They were wonderful. Major, emotionally intelligent and of an age to begin to understand, was sincerely sad but also paid close attention. He commented the music was too loud. United Methodists enjoy a…different sort of service than Episcopalians do. Minor was content to be in my lap, but he was also squirmy and needy. I kept setting him down, he kept crawling back on. It was fine. They were fine. I’m glad they were there. I went to the graveyard without them, sending The Husband back to Mom’s with the boys. Allowing me my final goodbyes without anyone else to think about.
I think what I’ll remember most is the drive away from the graveyard. The casket, closed and covered with flowers, was alone and suspended above its final destination. It was striking, as it felt so lonely. Grandy was rarely alone. From the time she was born until the time she died, she was always with someone–there was always someone to care for (she had a little brother, 4 children, and was a teaching assistant for 30 years) or, eventually, there was always someone caring for her (my uncle lived with her up until the end). She held court in her living room every single day, enjoying the idle gossip of town, until she went to the hospital. I’m told she held court there, too, and was very popular with the nurses. She passed away surrounded by her children. So, to leave her there… everyone gone, just her and the stones… there was a silence and loneliness that is burned into my mind. We had to leave her there, to rest next to her late husband, her late mother, her late father…
and we’re left, to keep living, to keep her legacy alive.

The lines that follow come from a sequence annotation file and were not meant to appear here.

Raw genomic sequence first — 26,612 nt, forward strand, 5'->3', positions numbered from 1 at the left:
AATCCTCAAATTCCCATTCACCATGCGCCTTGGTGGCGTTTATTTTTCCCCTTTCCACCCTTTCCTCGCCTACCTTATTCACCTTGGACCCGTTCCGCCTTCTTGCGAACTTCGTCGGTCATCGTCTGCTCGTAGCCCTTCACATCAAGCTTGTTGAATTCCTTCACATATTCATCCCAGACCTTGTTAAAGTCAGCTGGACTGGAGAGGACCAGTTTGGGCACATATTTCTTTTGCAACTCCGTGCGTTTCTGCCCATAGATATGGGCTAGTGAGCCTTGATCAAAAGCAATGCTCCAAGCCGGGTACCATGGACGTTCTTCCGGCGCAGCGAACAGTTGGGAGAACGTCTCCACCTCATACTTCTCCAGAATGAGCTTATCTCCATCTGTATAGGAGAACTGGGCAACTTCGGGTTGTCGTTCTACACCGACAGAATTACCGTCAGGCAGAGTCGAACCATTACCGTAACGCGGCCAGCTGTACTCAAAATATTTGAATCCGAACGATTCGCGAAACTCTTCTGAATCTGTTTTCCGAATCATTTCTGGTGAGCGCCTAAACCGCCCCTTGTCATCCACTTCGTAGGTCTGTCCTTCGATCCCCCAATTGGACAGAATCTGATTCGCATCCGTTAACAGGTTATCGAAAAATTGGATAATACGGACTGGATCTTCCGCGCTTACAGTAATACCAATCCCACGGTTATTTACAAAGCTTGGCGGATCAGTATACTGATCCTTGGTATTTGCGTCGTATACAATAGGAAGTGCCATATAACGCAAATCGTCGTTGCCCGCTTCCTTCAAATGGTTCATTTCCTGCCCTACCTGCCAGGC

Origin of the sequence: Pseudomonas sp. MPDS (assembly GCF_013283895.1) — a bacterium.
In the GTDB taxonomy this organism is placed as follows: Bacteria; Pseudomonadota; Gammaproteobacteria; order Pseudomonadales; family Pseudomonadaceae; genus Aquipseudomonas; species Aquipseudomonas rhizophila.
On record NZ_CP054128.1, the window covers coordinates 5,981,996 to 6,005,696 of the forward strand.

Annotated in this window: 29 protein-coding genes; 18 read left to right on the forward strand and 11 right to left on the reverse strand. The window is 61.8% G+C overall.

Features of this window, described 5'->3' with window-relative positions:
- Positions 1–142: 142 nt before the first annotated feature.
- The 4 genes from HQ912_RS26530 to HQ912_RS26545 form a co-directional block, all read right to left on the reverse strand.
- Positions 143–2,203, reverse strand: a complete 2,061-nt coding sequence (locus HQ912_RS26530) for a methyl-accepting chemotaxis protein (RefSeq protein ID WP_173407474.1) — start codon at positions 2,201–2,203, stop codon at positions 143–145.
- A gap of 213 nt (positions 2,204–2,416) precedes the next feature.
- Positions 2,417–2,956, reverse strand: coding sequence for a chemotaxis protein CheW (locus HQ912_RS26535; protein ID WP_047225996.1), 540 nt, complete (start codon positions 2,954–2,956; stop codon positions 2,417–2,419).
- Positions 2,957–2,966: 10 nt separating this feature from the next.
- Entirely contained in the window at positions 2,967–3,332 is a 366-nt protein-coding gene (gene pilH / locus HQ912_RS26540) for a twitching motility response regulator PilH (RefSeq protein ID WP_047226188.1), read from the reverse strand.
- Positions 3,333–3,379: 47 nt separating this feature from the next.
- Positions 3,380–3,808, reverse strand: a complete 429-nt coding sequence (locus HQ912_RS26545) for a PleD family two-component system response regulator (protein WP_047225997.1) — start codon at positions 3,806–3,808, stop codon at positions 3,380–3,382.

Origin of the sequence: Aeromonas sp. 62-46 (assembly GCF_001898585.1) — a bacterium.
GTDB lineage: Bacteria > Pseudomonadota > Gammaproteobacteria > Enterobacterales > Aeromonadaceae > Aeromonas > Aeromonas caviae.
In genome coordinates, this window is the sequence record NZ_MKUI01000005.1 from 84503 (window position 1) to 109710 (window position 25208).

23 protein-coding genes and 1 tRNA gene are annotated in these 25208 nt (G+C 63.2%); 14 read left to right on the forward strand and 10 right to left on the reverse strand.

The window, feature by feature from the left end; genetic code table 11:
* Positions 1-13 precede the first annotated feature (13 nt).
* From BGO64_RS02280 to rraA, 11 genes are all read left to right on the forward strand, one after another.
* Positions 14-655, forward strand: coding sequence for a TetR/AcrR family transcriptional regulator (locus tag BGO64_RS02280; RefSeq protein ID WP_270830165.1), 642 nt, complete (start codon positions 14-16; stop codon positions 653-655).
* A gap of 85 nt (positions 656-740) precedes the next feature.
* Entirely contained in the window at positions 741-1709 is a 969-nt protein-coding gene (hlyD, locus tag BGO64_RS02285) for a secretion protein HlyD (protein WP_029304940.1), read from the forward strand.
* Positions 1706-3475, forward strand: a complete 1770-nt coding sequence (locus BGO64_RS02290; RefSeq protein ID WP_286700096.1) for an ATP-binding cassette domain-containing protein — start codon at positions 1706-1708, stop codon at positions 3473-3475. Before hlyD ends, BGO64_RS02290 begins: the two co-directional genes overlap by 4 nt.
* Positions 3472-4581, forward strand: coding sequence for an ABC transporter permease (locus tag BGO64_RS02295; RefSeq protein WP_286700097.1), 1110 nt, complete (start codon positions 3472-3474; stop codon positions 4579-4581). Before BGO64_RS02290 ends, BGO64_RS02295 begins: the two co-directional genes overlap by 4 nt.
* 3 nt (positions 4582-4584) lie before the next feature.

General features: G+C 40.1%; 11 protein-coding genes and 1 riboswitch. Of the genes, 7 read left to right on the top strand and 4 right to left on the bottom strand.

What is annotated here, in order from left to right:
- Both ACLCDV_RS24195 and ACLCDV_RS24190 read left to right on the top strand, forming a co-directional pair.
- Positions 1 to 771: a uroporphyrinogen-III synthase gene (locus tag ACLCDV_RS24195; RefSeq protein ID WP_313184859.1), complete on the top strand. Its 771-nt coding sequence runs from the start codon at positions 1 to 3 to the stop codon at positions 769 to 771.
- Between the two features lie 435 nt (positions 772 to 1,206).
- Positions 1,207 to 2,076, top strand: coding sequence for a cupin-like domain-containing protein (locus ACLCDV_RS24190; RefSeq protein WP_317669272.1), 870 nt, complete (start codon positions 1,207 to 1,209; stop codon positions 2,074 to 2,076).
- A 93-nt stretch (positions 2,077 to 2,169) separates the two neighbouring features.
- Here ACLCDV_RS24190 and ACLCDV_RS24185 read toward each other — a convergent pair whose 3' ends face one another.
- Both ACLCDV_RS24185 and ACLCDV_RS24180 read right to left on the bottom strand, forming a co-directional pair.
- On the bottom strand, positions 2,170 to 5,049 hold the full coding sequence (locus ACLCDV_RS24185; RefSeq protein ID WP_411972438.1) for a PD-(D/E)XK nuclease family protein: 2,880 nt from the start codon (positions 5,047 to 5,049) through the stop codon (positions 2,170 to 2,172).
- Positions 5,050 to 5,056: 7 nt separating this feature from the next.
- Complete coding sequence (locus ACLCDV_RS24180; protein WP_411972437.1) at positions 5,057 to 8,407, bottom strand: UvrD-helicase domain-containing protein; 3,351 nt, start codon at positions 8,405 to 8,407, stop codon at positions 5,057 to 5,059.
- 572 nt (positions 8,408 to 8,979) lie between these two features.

I found myself listless and useless yesterday afternoon. 3pm came and went without a call, without any sort of industry or purpose. My body aches for no reason. My hair feels dry, my scalp and skin itchy. I’m sleeping fitfully, yet deeply, waking up with sudden jolts at random times. I had a really hard time getting up this morning. The boys woke up excited to go back to school, but this afternoon they are grumpy. Dinner is in the oven, but it’s passionless.
Normal will come. Every step I take will get me there. But the way forward feels cloudy, sometimes doubtful. Life is here, waiting, and I’m glad for it. But how to reach for it? How to seize it again? How to embrace it without tears? How to set new goals and strive for excellence without my favorite cheerleader?
And while I packed Life and took it with me, the truth is, life has been on hold for an entire week. Bills need to be paid. Projects need to be restarted. Meetings must be scheduled and/or attended. I’m actually overwhelmed by all that I have to do. And then there is this blog. Lord, how I didn’t intend to let it sit for a week without a post. I’m sorry, Dear Reader. I’ve never done that before!
I’m back, and I did miss you. I promise not to let this space become overly depressing. Then again, I admit that I’m overwhelmed and the life I lived two weeks ago is fundamentally different than the life I lived now. Not because there has been a large change with profound consequences. Actually, it’s the small and subtle changes that mean in a difference the way the sun rises and falls on my days. Sunday at 3 is no more. It was an anchor for my entire week. Now all of the things I used to do to make it happen are gone. It matters. I have to figure out what to do from here.
I promise that part of that will be to keep writing. Thank you for your patience with me, Dear Reader. I really, really appreciate it.
It’s Monday. The start of a new week with new opportunities. Let’s seize it together.
Until Wednesday, take care.